By Daniel Dickinson
BBC News, Zanzibar
Just a few minutes walk from the winding picturesque alleyways of Zanzibar's historic and much-visited Stone Town is a sight that most tourists will not get to see.
Tourists come from Europe to sample cheap heroin and cocaine
Crouching in small fishing boats and dugout canoes on the shore of Malindi, Stone Town's port are a number of young men injecting themselves with a cocktail of heroin and cocaine.
It is a scene at odds with Zanzibar's image of an exotic beach paradise for well-heeled tourists, but for a growing number of Zanzibaris this is the reality of life on an impoverished island off the coast of Tanzania.
Saluum Ibrahim Jiddawi started taking drugs when he was just 15 years old.
His reasons for doing so were probably no different from teenagers anywhere in the world; he thought it was cool, his friends were doing it, he was bored at school.
And his life unravelled along predictable lines.
He graduated from smoking cannabis to injecting heroin and over the 15 years of his addiction, lost all his friends, his self-respect, put his family under huge stress and took to stealing and lying to feed his $15-a-day habit, a heavy financial burden on an island where the average wage is less than $1-a-day.
Saluum managed to kick the habit two years ago and now runs an outboard motor repair shop on the Malindi shoreline where addicts remind him on a daily basis of the "biggest mistake" of his life.
"I wasted 15 years of my life, and I regret all the pain I put my family through," he said.
Saluum was lucky to get out of the drugs scene when he did as the temptation of drugs on the island is as strong as it has ever been.
"Drugs are more available now as Zanzibar is on the international drug routes, but the quality is deteriorating as cocaine and heroin are being mixed with flour."
Small packets of foil wrapped brown sugar, as heroin is called locally, is easy to pick up in Malindi for just $1, but because of the poor quality addicts are increasingly injecting rather than smoking it.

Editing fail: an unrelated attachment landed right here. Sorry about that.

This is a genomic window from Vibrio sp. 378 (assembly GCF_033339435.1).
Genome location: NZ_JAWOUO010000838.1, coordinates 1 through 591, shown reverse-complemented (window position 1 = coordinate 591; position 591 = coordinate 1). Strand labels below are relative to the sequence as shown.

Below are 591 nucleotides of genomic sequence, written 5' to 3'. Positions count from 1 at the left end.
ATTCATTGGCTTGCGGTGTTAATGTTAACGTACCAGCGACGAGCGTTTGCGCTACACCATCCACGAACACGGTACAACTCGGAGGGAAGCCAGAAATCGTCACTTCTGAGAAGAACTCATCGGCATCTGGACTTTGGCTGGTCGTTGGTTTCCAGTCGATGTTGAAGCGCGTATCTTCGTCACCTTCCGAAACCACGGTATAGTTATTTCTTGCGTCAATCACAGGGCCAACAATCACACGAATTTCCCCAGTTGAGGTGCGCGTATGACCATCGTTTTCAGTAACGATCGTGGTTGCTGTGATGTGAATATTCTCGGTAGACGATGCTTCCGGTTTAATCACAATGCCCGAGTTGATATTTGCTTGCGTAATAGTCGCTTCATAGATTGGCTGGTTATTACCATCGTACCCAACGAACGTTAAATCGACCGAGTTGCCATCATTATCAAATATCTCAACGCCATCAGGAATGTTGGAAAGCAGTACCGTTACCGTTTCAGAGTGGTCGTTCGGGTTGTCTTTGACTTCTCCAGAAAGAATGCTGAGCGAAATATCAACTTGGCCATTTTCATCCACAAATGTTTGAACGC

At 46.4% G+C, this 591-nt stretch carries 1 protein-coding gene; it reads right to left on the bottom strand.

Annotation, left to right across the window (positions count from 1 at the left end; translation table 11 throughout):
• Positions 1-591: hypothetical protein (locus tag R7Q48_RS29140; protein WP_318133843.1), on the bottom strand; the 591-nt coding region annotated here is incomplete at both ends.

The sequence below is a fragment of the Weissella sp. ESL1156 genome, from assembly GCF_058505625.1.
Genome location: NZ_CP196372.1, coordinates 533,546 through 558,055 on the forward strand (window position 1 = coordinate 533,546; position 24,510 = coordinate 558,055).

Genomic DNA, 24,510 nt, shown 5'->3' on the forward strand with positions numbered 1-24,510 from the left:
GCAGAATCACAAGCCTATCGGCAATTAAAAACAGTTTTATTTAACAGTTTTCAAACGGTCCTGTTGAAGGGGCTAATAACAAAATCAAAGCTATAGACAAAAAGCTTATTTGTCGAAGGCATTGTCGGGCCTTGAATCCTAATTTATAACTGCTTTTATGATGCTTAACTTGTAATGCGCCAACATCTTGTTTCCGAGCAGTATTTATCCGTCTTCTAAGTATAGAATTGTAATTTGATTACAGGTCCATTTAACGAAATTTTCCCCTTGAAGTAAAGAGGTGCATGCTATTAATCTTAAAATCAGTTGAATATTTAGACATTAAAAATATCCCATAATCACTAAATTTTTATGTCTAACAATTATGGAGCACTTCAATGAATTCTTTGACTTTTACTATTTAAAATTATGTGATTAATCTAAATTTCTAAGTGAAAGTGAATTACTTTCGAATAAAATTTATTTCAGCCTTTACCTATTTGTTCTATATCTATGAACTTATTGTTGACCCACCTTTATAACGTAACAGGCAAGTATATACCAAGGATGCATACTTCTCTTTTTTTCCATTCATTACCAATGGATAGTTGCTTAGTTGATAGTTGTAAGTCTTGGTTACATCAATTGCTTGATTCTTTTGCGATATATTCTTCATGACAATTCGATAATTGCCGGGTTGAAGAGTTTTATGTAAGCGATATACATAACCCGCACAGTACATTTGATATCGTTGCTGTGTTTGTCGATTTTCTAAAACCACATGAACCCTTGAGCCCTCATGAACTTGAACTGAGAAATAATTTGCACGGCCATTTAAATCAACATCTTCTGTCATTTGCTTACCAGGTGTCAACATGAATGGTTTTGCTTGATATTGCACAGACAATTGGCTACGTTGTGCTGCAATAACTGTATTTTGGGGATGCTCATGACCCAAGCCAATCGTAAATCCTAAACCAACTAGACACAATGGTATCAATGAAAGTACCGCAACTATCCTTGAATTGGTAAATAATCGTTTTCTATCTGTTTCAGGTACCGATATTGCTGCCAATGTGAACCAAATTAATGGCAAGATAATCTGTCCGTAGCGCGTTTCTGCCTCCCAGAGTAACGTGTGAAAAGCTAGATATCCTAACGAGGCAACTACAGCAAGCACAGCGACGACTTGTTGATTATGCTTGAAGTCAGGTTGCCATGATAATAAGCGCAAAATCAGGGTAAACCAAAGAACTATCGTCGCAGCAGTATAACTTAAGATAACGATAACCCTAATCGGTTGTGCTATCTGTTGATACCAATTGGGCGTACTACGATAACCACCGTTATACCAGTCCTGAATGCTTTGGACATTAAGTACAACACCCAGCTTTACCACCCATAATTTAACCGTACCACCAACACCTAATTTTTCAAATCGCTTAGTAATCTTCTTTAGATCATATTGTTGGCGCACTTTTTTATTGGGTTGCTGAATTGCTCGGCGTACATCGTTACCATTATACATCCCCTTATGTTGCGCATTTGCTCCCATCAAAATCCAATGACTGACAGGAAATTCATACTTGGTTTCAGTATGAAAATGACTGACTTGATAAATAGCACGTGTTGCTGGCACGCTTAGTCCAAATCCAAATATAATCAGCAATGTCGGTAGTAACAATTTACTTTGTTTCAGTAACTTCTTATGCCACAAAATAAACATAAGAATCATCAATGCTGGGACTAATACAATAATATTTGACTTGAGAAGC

"Users prefer injecting as the drug goes straight into the blood stream and has a bigger effect," said Saluum.
Spread of HIV
And now addicts are adopting a new technique which is worrying drug abuse specialists.
Young men inject themselves with a cocktail of heroin and cocaine
It is called "flash blood".
A user injects heroin, then withdraws a syringe-full of blood which contains a smaller amount of heroin and which is passed to a second user who injects it.
The technique means that addicts who cannot afford to buy their own drugs can still get a fix, however diluted.
"Such sharing is terribly dangerous," says Dr Steven Nsimba of the Muhimbili University of Health and Allied Sciences.
"It could have devastating consequences for HIV/Aids. If the first person is infected the second person will get a direct transmission of the virus."
The prevalence of HIV is under 1% in Zanzibar, well below the 7% on mainland Tanzania, but Dr Nsimba believes that could change.
"The spread of HIV could be very fast depending on the number of people who are doing flash blood."
No-one knows just how many addicts are using the flash blood technique, although the health authorities in Zanzibar are now trying to gather reliable data.
Mgeni Hassan from Zayedesa, a local NGO which offers support to addicts, paints a gloomy picture.
"We are seeing the effects of drug abuse, the increase in crime. Young people do not know what they are doing. We believe every household in the urban centres has one or two children affected."
And it seems that Zanzibar may be getting a reputation as a place for drug tourism.
One hotelier, who wants to remain anonymous, said he had met tourists who came from Europe to sample cheap heroin and cocaine.
One recent case involving a British tourist ended in tragedy. A 26-year-old man collapsed and died after taking drugs he had bought on the island.
Most tourists will, of course, enjoy drug free holidays in Zanzibar and will not be aware of the growing local addiction problem.
The authorities on the island are no doubt hoping that Zanzibar never picks up a reputation as a drug-fuelled paradise.